By Amanda Rogers
The ballot is in for Mansfield’s May 6 elections.
In addition to Mansfield ISD trustee and City Council candidates,voters will also consider a pair of bond propositions from the city.
Both propositions ask voters to consider widening thespectrum of uses for the half-cent sales tax collected by the MansfieldEconomic Development Corp. Neither proposition would create any new taxes,explained MEDC director Jason Moore, just allow the MEDC to use the funds for awider variety of projects.
Mansfield voters approved a half-cent sales tax in 1997. Ahalf-cent also goes to the Mansfield Park Facilities Development Corp.
If approved, Proposition A would allow the MEDC to use thehalf-cent sales tax to attract professional and amateur sports and athleticfacilities, tourism and entertainment facilities, convention facilities, publicparks, and related stores, restaurants, parking and transportation facilities.
Currently, the half-cent sales tax can be used formanufacturing, industrial, research and development, warehouse, distributionand corporate headquarters.
Proposition B asks voters to approve using the half-centsales tax for a multi-sport venue and related infrastructure, plus maintenanceand operating costs.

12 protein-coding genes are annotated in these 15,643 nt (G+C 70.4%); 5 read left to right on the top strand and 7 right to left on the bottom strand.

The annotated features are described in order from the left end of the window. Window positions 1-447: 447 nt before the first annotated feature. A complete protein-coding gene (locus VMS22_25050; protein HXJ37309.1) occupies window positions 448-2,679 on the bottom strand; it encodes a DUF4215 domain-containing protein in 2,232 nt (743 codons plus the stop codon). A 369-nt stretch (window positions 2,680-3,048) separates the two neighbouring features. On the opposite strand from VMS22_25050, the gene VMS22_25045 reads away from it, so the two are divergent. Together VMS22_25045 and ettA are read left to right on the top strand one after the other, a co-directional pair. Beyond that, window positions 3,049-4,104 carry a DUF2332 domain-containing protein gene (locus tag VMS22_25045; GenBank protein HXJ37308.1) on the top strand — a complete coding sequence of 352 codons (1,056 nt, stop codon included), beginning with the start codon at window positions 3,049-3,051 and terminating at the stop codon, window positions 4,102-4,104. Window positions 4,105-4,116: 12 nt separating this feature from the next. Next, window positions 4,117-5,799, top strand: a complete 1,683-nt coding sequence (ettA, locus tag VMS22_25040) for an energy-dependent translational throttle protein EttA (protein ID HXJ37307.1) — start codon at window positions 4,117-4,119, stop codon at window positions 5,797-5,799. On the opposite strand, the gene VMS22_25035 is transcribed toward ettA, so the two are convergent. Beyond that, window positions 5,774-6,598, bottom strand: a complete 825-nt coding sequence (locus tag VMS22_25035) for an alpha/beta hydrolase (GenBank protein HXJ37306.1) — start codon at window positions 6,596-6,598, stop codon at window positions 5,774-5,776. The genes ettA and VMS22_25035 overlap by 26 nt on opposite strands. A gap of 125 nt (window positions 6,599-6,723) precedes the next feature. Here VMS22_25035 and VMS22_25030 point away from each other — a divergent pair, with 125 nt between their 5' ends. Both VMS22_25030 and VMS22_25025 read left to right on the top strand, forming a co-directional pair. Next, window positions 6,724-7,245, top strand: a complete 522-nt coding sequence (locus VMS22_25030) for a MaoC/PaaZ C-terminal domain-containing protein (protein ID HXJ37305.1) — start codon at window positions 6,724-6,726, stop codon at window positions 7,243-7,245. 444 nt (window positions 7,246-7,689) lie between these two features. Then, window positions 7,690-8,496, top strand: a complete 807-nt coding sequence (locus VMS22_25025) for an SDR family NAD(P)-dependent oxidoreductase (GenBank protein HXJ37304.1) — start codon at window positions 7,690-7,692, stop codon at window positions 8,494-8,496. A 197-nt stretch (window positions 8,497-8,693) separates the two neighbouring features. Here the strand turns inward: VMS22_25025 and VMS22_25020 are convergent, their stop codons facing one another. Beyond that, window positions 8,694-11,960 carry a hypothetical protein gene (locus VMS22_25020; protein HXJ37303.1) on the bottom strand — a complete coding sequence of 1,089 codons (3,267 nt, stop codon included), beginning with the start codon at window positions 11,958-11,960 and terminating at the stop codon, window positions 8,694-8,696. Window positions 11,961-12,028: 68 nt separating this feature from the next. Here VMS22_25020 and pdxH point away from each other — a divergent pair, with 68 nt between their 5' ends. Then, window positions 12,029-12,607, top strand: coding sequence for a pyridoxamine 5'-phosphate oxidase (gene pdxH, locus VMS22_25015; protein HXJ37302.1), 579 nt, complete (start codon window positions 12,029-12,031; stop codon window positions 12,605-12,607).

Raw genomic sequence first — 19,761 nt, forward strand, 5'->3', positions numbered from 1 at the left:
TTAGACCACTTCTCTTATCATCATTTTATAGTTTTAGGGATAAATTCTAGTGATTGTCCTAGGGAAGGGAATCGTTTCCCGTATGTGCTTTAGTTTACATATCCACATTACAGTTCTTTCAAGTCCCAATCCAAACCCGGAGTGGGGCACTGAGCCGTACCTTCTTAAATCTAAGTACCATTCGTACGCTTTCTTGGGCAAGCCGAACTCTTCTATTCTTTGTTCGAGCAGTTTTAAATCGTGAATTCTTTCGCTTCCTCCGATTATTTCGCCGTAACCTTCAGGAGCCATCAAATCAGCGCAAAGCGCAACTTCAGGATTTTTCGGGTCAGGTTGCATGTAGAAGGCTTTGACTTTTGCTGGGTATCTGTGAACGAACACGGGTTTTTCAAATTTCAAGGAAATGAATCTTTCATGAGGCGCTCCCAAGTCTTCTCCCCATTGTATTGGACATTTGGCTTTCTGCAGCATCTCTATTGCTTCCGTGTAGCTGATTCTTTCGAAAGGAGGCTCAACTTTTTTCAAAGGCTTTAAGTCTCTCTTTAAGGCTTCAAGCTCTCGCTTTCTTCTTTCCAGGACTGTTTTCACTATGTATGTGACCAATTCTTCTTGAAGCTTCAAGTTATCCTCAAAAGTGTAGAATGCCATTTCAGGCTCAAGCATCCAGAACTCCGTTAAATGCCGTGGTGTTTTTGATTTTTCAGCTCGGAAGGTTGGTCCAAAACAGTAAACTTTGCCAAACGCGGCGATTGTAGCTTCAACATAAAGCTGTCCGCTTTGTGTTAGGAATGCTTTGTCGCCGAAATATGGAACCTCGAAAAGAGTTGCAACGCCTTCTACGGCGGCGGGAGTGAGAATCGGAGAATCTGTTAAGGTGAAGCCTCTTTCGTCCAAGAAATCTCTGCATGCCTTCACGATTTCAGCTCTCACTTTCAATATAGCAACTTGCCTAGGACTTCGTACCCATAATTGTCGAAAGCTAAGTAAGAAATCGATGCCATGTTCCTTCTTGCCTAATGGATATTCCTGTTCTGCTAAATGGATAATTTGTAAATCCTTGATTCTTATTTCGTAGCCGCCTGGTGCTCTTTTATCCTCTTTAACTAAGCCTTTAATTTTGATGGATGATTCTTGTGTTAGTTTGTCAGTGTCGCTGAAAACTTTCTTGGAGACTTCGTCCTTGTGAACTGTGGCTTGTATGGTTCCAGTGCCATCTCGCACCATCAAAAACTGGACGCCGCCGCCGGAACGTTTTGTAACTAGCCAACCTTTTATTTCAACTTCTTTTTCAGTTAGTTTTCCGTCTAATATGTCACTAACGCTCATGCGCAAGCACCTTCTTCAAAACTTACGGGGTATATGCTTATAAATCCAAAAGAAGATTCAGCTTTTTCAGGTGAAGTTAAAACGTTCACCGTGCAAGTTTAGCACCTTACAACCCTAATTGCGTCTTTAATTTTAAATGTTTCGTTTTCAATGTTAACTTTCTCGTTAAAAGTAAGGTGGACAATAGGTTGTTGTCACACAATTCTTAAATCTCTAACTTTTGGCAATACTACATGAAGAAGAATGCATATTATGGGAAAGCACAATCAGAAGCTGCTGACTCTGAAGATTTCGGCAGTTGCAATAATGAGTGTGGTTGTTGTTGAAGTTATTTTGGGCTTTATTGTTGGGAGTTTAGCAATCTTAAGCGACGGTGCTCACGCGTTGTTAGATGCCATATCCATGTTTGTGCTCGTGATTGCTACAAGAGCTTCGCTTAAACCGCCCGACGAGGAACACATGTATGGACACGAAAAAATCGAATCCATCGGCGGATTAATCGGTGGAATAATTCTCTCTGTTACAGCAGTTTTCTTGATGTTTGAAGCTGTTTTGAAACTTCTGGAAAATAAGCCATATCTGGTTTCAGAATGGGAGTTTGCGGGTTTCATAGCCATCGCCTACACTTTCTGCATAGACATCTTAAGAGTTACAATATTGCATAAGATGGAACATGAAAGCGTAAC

On the Mansfield City Council, Scott Bowman, an IT manager,and Brent Newsom, who served on the council for nine years at Place 2 beforeresigning to run for mayor, have filed for the final year of Mike Leyman’sPlace 3 seat. Leyman, who was elected tothe seat in 2018 and re-elected in 2021, resigned in January.
For Place 6, incumbent Todd Tonore, a local business owner,and Gary Cardinale, a retired Mansfield city employee, are in contention.
For Place 7, incumbent Larry Broseh, a retired businessowner, is the lone candidate. Juan Fresquez Jr., president of MethodistMansfield Medical Center, had filed to run, but withdrew his candidacy beforethe filing deadline.
On the Mansfield ISD school board ballot, Place 6 and Place7 are up for re-election.
At Place 6, Quintin V. Huckaby, a Realtor, and Benita Reed,an educator, will face off. Dustin McDonald, a flight dispatcher, and AnneWeydeck, who is retired, had filed to run, but have withdrawn. IncumbentWarrant Davis, who was elected to Place 6 in 2020, did not file for re-election.
At Place 7, incumbent school board president Courtney LackeyWilson, an executive assistant, is the lone candidate. Saba Ahmed, a patentattorney, had filed, but withdrew the candidacy Feb. 21.
The elections are set for May 6 with early voting April24-May 2.
Mansfield, Texas, is a booming city, nestled between Fort Worth and Dallas, but with a personality all its own. The city’s 76,247 citizens enjoy an award-winning school district, vibrant economy, historic downtown, prize-winning park system and community focus spread across 37 square miles. The Mansfield Record is dedicated to reporting city and school news, community happenings, police and fire news, business, food and restaurants, parks and recreation, library, historical archives and special events. The city’s only online newspaper launched in September 2020 and will offer introductory advertising rates for the first three months at three different rates.